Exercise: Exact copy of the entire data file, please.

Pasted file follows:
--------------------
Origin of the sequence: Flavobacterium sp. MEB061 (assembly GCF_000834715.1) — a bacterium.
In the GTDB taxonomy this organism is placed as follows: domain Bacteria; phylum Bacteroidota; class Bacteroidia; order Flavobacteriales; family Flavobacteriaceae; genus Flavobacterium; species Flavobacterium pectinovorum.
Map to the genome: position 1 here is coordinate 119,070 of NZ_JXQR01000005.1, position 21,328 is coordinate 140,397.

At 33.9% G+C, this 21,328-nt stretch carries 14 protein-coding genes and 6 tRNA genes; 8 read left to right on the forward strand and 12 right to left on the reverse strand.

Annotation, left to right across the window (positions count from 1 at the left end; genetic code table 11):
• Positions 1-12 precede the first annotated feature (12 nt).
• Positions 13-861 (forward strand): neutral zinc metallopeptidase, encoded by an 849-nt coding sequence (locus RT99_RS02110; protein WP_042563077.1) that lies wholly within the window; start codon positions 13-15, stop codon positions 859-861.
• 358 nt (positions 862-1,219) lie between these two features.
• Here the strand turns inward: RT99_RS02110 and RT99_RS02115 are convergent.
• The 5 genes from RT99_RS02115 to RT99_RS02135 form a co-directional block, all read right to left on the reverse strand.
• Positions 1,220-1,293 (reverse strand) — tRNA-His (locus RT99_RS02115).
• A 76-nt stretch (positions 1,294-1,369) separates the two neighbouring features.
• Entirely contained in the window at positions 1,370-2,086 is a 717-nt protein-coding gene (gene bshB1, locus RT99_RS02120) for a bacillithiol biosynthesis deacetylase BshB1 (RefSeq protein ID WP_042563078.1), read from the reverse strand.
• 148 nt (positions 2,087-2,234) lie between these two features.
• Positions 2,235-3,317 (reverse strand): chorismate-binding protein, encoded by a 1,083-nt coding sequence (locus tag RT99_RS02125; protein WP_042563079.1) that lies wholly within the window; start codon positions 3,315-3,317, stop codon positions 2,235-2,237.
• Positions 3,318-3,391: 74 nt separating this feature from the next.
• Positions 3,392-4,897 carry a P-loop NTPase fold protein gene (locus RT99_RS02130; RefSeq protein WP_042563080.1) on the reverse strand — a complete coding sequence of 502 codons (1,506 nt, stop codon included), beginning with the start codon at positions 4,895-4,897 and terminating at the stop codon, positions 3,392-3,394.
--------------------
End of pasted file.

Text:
Origin of the sequence: Flavobacterium sp. MEB061 (assembly GCF_000834715.1) — a bacterium.
In the GTDB taxonomy this organism is placed as follows: domain Bacteria; phylum Bacteroidota; class Bacteroidia; order Flavobacteriales; family Flavobacteriaceae; genus Flavobacterium; species Flavobacterium pectinovorum.
Map to the genome: position 1 here is coordinate 119,070 of NZ_JXQR01000005.1, position 21,328 is coordinate 140,397.

At 33.9% G+C, this 21,328-nt stretch carries 14 protein-coding genes and 6 tRNA genes; 8 read left to right on the forward strand and 12 right to left on the reverse strand.

Annotation, left to right across the window (positions count from 1 at the left end; genetic code table 11):
• Positions 1-12 precede the first annotated feature (12 nt).
• Positions 13-861 (forward strand): neutral zinc metallopeptidase, encoded by an 849-nt coding sequence (locus RT99_RS02110; protein WP_042563077.1) that lies wholly within the window; start codon positions 13-15, stop codon positions 859-861.
• 358 nt (positions 862-1,219) lie between these two features.
• Here the strand turns inward: RT99_RS02110 and RT99_RS02115 are convergent.
• The 5 genes from RT99_RS02115 to RT99_RS02135 form a co-directional block, all read right to left on the reverse strand.
• Positions 1,220-1,293 (reverse strand) — tRNA-His (locus RT99_RS02115).
• A 76-nt stretch (positions 1,294-1,369) separates the two neighbouring features.
• Entirely contained in the window at positions 1,370-2,086 is a 717-nt protein-coding gene (gene bshB1, locus RT99_RS02120) for a bacillithiol biosynthesis deacetylase BshB1 (RefSeq protein ID WP_042563078.1), read from the reverse strand.
• 148 nt (positions 2,087-2,234) lie between these two features.
• Positions 2,235-3,317 (reverse strand): chorismate-binding protein, encoded by a 1,083-nt coding sequence (locus tag RT99_RS02125; protein WP_042563079.1) that lies wholly within the window; start codon positions 3,315-3,317, stop codon positions 2,235-2,237.
• Positions 3,318-3,391: 74 nt separating this feature from the next.
• Positions 3,392-4,897 carry a P-loop NTPase fold protein gene (locus RT99_RS02130; RefSeq protein WP_042563080.1) on the reverse strand — a complete coding sequence of 502 codons (1,506 nt, stop codon included), beginning with the start codon at positions 4,895-4,897 and terminating at the stop codon, positions 3,392-3,394.